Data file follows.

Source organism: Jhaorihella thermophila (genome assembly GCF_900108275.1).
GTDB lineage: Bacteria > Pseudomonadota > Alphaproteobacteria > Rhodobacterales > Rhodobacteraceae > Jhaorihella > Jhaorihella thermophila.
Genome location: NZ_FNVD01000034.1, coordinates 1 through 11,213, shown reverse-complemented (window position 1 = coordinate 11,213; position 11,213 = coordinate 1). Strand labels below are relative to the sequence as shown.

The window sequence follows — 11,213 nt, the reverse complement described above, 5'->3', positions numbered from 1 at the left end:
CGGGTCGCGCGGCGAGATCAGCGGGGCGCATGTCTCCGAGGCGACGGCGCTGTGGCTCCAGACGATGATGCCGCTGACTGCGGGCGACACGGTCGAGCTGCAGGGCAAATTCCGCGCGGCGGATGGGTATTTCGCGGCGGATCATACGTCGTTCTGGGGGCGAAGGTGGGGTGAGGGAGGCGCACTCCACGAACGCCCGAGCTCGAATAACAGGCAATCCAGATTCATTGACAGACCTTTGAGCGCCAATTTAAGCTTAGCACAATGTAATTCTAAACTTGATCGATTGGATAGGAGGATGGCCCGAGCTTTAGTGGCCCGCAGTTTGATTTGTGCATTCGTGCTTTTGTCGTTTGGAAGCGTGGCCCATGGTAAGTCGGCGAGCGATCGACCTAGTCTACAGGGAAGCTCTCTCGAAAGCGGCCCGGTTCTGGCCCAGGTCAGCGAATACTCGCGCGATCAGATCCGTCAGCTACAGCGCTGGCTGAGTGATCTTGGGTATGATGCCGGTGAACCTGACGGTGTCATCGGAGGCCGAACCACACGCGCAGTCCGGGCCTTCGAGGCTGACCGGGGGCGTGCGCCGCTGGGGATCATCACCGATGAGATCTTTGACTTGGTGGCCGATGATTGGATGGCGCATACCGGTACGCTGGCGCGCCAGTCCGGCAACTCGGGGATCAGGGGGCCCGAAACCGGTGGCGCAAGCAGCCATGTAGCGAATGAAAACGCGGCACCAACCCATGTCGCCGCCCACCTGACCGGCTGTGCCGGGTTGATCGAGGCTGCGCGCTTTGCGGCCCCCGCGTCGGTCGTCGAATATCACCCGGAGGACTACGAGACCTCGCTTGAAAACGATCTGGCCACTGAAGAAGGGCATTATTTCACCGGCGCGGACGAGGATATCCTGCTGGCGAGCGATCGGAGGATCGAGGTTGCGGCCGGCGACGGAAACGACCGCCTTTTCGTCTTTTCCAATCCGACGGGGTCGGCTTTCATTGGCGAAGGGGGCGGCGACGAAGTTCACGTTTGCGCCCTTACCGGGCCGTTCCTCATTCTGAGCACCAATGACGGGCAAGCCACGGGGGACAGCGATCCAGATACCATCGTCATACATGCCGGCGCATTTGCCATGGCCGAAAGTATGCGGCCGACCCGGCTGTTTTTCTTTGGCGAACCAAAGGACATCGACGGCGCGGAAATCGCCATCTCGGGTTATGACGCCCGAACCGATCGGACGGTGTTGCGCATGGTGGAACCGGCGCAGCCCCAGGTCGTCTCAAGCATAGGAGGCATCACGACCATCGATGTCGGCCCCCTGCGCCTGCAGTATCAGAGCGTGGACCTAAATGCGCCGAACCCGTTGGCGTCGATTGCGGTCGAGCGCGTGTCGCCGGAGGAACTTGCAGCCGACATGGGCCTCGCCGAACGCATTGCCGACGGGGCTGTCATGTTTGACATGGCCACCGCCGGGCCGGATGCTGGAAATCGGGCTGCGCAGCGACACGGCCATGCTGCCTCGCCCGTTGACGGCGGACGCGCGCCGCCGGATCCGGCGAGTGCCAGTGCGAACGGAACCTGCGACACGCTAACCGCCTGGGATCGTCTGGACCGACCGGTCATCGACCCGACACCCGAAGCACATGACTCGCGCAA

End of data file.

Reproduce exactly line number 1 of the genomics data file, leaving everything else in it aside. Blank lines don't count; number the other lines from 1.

Source organism: Jhaorihella thermophila (genome assembly GCF_900108275.1).